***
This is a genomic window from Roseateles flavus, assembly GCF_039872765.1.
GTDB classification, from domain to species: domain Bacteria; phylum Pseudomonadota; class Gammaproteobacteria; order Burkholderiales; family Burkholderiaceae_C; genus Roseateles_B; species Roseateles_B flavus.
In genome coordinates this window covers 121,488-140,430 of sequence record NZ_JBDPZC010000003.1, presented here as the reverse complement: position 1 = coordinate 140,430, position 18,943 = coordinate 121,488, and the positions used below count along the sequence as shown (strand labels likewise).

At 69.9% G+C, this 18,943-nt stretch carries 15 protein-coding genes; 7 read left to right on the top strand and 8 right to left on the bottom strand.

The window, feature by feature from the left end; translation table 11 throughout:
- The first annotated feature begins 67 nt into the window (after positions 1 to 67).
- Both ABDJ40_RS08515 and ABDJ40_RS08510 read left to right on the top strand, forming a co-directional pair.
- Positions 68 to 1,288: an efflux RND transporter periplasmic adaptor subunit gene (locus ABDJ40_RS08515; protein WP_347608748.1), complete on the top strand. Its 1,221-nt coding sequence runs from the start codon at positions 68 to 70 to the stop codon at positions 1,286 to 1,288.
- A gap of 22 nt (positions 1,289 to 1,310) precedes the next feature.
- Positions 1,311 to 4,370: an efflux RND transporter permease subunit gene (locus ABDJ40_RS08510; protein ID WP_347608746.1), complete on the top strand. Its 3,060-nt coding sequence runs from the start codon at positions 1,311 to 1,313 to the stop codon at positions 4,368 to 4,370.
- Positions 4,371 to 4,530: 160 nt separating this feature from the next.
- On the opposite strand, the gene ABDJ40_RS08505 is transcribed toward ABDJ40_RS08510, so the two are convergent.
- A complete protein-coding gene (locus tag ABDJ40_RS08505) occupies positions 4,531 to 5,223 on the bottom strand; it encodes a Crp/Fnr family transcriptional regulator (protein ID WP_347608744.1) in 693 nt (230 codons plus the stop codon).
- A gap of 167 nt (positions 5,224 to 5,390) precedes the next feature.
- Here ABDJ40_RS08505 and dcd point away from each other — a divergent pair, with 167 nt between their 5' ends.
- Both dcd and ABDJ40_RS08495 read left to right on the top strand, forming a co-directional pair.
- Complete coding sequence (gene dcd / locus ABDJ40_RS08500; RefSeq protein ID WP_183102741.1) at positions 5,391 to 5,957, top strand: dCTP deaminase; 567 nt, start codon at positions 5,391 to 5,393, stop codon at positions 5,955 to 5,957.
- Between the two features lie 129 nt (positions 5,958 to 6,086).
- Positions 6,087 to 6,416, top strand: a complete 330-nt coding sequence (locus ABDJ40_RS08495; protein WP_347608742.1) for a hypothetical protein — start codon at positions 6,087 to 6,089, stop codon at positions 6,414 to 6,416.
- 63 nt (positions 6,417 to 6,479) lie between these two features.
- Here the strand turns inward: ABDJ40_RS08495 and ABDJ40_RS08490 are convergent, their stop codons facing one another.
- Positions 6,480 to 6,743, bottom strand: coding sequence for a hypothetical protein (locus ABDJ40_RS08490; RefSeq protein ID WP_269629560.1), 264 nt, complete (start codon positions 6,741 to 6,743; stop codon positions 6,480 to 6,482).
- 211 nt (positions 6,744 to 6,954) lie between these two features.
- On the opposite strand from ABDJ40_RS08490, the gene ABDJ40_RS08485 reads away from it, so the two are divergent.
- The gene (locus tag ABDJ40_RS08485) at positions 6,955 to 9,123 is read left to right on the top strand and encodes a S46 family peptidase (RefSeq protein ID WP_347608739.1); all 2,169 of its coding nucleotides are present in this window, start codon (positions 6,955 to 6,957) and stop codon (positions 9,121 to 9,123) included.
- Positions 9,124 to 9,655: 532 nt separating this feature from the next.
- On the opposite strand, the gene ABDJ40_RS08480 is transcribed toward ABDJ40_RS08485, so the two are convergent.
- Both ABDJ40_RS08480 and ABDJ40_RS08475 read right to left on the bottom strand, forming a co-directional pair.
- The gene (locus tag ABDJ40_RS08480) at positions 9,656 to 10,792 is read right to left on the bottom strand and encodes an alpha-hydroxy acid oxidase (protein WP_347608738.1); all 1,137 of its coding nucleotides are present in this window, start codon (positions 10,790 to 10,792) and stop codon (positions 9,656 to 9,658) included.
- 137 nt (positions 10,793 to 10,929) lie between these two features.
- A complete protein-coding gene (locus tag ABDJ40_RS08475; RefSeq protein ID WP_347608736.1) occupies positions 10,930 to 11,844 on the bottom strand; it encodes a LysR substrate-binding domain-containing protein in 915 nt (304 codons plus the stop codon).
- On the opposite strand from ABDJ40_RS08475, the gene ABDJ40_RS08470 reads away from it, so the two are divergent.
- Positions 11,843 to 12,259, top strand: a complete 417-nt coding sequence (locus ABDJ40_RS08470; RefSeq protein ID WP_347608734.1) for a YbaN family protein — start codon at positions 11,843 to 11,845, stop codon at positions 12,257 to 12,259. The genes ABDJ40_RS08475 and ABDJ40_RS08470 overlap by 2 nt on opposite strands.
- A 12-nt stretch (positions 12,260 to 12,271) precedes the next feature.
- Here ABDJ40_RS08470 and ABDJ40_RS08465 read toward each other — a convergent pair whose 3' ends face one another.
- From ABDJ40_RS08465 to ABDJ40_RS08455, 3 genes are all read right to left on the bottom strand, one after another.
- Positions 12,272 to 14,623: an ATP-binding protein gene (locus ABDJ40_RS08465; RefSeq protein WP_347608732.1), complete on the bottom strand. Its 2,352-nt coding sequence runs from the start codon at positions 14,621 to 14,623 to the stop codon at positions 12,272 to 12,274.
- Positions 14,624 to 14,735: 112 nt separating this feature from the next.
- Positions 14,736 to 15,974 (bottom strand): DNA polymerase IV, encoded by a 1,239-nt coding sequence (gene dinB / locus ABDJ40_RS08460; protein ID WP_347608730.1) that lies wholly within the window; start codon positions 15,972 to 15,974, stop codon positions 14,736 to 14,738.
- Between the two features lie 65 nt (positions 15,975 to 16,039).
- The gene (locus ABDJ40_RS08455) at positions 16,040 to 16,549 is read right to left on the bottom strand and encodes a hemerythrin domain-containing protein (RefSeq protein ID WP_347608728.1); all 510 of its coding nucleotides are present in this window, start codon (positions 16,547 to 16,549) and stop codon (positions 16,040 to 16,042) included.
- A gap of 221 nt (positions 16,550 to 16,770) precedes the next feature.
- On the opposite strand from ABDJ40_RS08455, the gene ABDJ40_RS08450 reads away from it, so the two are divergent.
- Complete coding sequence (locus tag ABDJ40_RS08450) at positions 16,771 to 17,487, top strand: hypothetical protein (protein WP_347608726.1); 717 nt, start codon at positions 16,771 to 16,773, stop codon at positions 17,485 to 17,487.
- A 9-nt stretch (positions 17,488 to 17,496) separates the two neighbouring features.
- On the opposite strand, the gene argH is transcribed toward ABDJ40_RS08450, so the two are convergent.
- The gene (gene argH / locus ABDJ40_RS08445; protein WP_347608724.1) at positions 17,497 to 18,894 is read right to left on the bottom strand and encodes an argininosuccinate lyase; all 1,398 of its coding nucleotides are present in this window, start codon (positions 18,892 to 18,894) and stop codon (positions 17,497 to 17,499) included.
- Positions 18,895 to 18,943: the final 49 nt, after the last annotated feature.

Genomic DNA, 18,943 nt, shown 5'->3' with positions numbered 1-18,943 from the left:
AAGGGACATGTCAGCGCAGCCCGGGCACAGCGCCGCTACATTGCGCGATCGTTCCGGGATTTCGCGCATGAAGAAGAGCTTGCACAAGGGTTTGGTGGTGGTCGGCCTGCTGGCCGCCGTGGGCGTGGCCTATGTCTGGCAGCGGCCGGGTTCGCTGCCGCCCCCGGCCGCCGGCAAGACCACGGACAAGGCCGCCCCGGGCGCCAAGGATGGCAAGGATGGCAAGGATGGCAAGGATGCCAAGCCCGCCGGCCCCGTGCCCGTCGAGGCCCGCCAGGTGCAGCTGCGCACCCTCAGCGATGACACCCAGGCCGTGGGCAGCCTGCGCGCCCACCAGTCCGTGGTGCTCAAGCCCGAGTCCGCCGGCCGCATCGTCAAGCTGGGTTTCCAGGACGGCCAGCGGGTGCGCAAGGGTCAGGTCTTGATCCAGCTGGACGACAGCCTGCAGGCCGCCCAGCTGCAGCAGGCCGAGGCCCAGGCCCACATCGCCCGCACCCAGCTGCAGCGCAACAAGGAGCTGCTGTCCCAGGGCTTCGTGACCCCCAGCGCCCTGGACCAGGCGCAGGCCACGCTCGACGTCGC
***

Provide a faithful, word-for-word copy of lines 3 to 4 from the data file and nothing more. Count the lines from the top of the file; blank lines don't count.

In genome coordinates this window covers 121,488-140,430 of sequence record NZ_JBDPZC010000003.1, presented here as the reverse complement: position 1 = coordinate 140,430, position 18,943 = coordinate 121,488, and the positions used below count along the sequence as shown (strand labels likewise).

At 69.9% G+C, this 18,943-nt stretch carries 15 protein-coding genes; 7 read left to right on the top strand and 8 right to left on the bottom strand.